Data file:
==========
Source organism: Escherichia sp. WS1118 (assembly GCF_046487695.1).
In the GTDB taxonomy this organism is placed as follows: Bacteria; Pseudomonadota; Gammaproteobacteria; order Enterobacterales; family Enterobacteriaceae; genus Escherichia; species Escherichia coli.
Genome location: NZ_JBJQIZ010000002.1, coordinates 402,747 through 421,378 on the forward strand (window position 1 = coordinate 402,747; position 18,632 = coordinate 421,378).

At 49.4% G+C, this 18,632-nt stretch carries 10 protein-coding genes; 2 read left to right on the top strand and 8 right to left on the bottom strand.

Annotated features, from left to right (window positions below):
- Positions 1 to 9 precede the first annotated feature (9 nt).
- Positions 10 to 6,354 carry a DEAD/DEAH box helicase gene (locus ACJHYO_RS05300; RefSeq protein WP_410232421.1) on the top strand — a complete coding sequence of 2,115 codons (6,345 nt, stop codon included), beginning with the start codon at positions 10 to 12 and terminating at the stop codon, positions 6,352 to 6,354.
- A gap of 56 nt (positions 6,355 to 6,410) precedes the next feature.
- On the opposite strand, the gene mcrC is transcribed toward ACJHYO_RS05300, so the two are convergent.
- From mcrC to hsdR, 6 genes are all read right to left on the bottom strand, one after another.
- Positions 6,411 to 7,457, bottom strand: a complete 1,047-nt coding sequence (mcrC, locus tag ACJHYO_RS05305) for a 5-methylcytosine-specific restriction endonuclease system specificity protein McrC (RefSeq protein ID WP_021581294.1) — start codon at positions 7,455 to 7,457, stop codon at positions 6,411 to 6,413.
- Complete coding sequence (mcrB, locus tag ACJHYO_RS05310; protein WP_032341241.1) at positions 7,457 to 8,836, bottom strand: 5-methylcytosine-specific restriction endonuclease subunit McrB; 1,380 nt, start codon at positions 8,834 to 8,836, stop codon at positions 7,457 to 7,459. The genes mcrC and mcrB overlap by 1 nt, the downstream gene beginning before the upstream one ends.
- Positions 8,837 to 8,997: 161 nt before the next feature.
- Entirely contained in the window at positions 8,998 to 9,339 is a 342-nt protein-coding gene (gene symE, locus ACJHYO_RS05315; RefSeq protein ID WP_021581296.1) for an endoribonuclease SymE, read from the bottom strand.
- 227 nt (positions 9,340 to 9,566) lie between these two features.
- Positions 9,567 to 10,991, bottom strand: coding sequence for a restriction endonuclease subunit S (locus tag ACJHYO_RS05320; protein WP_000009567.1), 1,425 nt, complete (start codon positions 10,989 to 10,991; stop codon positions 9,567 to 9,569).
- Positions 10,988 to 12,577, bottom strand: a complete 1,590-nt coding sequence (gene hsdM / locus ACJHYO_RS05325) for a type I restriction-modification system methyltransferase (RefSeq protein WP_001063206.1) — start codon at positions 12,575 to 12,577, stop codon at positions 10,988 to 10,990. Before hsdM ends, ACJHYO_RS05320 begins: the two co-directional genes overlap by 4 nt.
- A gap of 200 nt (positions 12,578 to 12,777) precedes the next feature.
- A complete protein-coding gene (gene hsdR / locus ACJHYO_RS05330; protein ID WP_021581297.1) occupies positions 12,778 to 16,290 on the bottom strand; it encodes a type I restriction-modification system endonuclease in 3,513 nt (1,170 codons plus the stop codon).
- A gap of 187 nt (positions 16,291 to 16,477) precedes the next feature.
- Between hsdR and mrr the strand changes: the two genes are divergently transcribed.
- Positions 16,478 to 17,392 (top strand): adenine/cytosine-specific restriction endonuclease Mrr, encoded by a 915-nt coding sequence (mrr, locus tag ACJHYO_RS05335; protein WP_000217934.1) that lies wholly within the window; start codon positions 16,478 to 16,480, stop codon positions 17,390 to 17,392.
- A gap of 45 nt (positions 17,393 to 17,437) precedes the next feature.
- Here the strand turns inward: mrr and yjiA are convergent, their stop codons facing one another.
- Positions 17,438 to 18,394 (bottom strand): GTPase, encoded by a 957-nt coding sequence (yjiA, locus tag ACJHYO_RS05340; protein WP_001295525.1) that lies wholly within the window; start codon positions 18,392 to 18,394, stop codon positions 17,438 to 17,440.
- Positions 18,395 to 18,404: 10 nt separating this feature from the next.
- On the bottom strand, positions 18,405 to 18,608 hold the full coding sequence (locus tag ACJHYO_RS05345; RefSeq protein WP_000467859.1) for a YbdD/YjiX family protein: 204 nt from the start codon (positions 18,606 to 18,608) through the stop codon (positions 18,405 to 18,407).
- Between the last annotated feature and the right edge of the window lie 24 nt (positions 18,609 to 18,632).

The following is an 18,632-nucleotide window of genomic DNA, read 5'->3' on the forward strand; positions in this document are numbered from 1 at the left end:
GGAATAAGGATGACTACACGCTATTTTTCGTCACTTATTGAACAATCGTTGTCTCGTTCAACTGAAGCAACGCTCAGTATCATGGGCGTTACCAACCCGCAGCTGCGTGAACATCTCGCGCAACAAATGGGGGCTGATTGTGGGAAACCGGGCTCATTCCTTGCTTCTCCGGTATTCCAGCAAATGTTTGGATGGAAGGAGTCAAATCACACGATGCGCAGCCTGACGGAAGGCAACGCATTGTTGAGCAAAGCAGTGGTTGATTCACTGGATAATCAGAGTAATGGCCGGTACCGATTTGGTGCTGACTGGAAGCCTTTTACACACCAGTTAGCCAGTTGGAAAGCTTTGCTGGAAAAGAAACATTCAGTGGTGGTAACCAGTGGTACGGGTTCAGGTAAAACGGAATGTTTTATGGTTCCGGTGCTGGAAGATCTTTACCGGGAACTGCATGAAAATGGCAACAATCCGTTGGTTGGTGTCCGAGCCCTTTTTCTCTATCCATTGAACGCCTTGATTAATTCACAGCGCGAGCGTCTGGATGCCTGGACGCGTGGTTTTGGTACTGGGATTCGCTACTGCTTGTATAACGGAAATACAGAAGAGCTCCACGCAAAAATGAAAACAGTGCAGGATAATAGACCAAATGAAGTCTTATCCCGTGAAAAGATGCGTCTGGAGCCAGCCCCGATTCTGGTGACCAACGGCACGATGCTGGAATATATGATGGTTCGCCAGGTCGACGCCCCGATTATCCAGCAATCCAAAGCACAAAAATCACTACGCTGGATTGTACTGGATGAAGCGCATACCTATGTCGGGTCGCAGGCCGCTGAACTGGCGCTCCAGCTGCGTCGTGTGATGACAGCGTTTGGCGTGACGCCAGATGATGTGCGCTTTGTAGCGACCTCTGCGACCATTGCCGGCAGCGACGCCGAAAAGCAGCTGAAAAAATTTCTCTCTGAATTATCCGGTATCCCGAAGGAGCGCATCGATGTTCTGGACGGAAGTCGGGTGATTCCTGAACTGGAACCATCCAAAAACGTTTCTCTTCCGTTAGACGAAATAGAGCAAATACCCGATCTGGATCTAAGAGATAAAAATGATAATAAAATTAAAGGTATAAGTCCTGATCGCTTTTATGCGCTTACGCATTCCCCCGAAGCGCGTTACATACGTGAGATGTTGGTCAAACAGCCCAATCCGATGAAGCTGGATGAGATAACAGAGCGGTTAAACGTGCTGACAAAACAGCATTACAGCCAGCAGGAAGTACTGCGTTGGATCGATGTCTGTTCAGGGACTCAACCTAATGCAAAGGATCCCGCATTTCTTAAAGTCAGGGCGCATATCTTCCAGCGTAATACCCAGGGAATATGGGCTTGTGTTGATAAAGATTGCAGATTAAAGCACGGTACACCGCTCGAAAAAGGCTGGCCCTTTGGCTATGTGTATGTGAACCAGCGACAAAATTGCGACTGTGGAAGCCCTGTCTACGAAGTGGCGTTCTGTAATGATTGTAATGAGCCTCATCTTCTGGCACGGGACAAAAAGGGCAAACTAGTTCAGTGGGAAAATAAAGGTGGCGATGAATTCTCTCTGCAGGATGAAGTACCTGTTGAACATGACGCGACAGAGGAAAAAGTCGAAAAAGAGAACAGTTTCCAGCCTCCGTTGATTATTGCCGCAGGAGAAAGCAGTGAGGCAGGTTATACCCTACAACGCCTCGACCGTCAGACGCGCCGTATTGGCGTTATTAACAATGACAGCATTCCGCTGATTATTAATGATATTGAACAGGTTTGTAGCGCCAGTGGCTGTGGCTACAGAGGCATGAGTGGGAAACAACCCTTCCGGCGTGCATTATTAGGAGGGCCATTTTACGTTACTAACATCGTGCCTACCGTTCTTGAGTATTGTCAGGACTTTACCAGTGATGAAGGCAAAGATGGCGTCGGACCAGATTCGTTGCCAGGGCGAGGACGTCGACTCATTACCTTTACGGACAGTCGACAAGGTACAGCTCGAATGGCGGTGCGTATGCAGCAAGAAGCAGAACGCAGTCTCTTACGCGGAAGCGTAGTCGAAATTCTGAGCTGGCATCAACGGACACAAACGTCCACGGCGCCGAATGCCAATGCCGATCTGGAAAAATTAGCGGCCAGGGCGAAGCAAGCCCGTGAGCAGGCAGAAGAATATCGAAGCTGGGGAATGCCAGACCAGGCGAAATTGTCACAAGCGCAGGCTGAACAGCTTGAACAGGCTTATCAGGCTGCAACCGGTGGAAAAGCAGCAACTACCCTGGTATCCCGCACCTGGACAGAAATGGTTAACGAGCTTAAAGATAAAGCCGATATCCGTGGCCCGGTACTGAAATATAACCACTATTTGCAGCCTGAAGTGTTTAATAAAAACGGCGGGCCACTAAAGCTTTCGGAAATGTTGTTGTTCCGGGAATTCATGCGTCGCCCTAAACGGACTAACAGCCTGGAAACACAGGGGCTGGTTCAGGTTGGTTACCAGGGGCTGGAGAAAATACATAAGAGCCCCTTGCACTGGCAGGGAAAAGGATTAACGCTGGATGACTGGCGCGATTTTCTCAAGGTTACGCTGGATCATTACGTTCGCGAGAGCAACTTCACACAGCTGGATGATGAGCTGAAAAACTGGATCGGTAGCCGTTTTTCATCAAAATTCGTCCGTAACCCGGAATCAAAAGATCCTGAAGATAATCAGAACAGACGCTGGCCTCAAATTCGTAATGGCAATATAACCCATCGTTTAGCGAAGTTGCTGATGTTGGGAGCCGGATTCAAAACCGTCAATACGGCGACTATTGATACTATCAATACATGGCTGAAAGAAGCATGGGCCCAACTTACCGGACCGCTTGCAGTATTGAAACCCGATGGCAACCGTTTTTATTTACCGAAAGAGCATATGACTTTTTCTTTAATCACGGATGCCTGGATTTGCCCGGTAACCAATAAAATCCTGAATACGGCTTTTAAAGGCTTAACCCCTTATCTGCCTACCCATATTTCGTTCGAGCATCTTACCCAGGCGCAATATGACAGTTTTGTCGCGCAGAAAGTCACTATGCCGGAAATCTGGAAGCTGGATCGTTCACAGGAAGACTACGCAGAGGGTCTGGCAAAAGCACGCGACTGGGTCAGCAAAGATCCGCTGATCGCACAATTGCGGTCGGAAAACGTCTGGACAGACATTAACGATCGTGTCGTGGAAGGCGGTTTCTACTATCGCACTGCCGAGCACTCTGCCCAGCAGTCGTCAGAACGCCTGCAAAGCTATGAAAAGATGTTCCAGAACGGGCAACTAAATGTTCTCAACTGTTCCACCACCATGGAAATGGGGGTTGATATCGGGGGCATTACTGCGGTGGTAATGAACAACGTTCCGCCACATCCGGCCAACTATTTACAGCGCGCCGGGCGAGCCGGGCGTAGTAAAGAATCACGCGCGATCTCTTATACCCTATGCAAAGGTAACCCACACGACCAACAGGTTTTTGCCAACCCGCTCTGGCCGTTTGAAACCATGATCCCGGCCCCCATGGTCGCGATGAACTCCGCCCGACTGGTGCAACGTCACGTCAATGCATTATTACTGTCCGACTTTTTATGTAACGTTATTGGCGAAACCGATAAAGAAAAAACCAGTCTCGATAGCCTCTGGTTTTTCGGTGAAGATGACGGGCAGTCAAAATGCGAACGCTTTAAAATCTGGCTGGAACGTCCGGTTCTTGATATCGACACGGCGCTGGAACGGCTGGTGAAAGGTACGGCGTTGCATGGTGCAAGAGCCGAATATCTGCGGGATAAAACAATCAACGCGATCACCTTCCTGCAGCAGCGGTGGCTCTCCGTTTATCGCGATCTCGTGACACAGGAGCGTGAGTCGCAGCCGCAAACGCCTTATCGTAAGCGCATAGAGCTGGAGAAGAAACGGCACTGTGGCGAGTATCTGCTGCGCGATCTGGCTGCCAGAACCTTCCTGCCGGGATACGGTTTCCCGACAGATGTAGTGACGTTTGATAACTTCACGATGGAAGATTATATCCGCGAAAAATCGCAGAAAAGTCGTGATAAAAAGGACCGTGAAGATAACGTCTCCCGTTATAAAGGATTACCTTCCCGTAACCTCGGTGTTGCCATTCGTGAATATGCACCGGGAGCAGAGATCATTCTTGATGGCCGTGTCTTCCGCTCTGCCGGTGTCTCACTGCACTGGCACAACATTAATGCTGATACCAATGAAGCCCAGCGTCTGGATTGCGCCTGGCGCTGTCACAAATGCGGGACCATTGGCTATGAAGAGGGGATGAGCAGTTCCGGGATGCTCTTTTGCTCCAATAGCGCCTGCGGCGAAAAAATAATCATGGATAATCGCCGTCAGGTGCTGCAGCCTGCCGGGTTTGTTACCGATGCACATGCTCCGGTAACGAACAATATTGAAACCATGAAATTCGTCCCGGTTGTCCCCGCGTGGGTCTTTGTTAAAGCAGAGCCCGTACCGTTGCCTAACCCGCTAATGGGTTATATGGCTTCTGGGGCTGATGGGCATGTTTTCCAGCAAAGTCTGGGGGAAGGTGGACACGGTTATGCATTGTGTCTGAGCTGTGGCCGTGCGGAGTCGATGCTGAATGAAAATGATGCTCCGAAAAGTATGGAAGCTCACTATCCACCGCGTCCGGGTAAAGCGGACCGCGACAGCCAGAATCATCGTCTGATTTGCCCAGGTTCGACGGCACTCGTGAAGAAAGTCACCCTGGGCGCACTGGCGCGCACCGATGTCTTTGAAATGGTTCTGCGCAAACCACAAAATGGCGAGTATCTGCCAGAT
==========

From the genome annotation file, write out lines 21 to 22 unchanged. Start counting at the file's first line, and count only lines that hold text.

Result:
- Between hsdR and mrr the strand changes: the two genes are divergently transcribed.
- Positions 16,478 to 17,392 (top strand): adenine/cytosine-specific restriction endonuclease Mrr, encoded by a 915-nt coding sequence (mrr, locus tag ACJHYO_RS05335; protein WP_000217934.1) that lies wholly within the window; start codon positions 16,478 to 16,480, stop codon positions 17,390 to 17,392.